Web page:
A good response rate, the blog writes, “ranges between 5% and 30%. An excellent response rate is 50% or higher.”

This echoes reports from Customer Thermometer, which marks a response rate of 50% or higher as excellent. Response rates between 5%-30% are much more typical, the report notes. High response rates are driven by a strong motivation to complete the survey or a personal relationship between the brand and the customer.

If your business does little person-to-person contact, you’re out of luck. Customer Thermometer says you should expect responses on the lower end of the scale. The same goes for surveys distributed from unknown senders, which typically yield the lowest level of responses.

According to SurveyMonkey, surveys where the sender has no prior relationship have response rates of 20% to 30% on the high end.

Whatever numbers you do get, keep making those efforts to bring response rates up. That way, you have a better chance of increasing your survey completion rate. How, you ask?

Tips to Increase Survey Completion

If you want to boost survey completions among your customers, try the following tips.

1. Keep your survey brief.

We shouldn’t cram lots of questions into one survey, even if it’s tempting. Sure, it’d be nice to have more data points, but random people will probably not hunker down for 100 questions when we catch them during their half-hour lunch break.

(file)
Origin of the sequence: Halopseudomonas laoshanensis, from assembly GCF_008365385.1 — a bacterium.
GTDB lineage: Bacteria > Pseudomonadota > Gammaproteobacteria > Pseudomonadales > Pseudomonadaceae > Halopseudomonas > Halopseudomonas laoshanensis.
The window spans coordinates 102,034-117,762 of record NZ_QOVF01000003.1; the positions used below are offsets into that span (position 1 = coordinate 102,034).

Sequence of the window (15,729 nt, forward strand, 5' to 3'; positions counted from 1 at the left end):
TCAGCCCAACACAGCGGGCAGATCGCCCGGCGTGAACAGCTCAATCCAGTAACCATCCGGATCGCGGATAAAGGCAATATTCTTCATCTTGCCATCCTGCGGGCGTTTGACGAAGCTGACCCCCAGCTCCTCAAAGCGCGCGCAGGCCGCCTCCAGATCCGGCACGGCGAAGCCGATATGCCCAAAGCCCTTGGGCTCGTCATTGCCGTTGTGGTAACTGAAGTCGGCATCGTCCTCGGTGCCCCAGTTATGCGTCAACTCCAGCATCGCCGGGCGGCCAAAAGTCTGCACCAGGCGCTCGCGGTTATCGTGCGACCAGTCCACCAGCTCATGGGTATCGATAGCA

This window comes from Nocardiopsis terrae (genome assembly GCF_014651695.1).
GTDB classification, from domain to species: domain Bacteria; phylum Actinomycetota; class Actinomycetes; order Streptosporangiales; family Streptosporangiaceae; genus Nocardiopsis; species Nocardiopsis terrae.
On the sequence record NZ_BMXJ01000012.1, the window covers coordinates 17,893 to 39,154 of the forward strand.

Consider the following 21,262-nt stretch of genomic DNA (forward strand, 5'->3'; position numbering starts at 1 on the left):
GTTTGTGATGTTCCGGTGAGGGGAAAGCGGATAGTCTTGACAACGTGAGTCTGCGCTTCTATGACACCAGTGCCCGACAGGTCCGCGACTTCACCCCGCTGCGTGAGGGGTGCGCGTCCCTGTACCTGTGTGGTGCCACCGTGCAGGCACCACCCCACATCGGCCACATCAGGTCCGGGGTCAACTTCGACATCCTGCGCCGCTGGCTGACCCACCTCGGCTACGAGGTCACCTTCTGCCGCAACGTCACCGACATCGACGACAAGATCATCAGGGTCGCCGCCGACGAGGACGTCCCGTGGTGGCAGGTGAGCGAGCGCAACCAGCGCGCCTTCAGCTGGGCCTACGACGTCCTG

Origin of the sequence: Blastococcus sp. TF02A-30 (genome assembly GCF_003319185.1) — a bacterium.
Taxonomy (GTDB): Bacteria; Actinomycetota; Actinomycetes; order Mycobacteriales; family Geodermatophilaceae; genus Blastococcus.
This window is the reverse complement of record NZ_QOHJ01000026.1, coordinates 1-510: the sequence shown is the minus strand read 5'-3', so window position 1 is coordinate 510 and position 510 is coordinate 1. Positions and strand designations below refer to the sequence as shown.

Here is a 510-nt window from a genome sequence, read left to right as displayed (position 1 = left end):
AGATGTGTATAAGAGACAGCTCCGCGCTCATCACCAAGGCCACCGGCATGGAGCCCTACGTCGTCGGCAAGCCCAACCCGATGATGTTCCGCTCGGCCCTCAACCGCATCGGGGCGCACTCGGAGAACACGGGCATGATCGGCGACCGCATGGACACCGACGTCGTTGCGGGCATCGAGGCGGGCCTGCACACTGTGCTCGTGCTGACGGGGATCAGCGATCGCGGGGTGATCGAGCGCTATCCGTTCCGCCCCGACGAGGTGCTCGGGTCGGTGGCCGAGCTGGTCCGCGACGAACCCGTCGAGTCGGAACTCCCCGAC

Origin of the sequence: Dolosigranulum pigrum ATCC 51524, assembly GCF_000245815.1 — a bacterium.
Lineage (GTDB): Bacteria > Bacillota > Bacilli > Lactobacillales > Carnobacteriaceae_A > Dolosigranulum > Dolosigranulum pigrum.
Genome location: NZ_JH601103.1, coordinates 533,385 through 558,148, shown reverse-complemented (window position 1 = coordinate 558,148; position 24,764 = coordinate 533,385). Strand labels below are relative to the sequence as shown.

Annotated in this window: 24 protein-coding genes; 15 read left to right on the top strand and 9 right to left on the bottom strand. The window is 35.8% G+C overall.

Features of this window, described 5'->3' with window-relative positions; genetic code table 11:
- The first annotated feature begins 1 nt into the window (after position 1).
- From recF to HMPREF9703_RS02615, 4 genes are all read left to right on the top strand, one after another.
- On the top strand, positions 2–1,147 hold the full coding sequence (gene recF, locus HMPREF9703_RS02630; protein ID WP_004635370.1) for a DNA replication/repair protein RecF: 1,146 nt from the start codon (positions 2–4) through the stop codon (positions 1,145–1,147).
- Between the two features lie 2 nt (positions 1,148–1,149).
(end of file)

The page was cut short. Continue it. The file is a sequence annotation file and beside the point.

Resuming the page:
Keep it short. Pare it down in any way you can.

Survey completion rate versus number of questions is a correlative relationship — the more questions you ask, the fewer people will answer them all. If you have the budget to pay the respondents, it’s a different story — to a degree.

“If you’re paying for survey responses, you’re more likely to get completions of a decently-sized survey. You’ll just want to avoid survey lengths that might tire, confuse, or frustrate the user. You’ll want to aim for quality over quantity,” says Pamela Bump, Head of Content Growth at HubSpot.

2. Give your customers an incentive.

For instance, if they’re cats, you could give them a glass of water with a fish inside.

Offer incentives that make sense for your target audience. If they feel like they are being rewarded for giving their time, they will have more motivation to complete the survey.

This can even accomplish two things at once — if you offer promo codes, discounts on products, or free shipping, it encourages them to shop with you again.

3. Keep it smooth and easy.

Keep your survey easy to read. Simplifying your questions has at least two benefits: People will understand the question better and give you the information you need, and people won’t get confused or frustrated and just leave the survey.

4. Know your customers and how to meet them where they are.

Here’s an anecdote about understanding your customers and learning how best to meet them where they are.

Early on in her role, Pamela Bump, HubSpot’s Head of Content Growth, conducted a survey of HubSpot Blog readers to learn more about their expertise levels, interests, challenges, and opportunities. Once published, she shared the survey with the blog’s email subscribers and a top reader list she had developed, aiming to receive 150+ responses.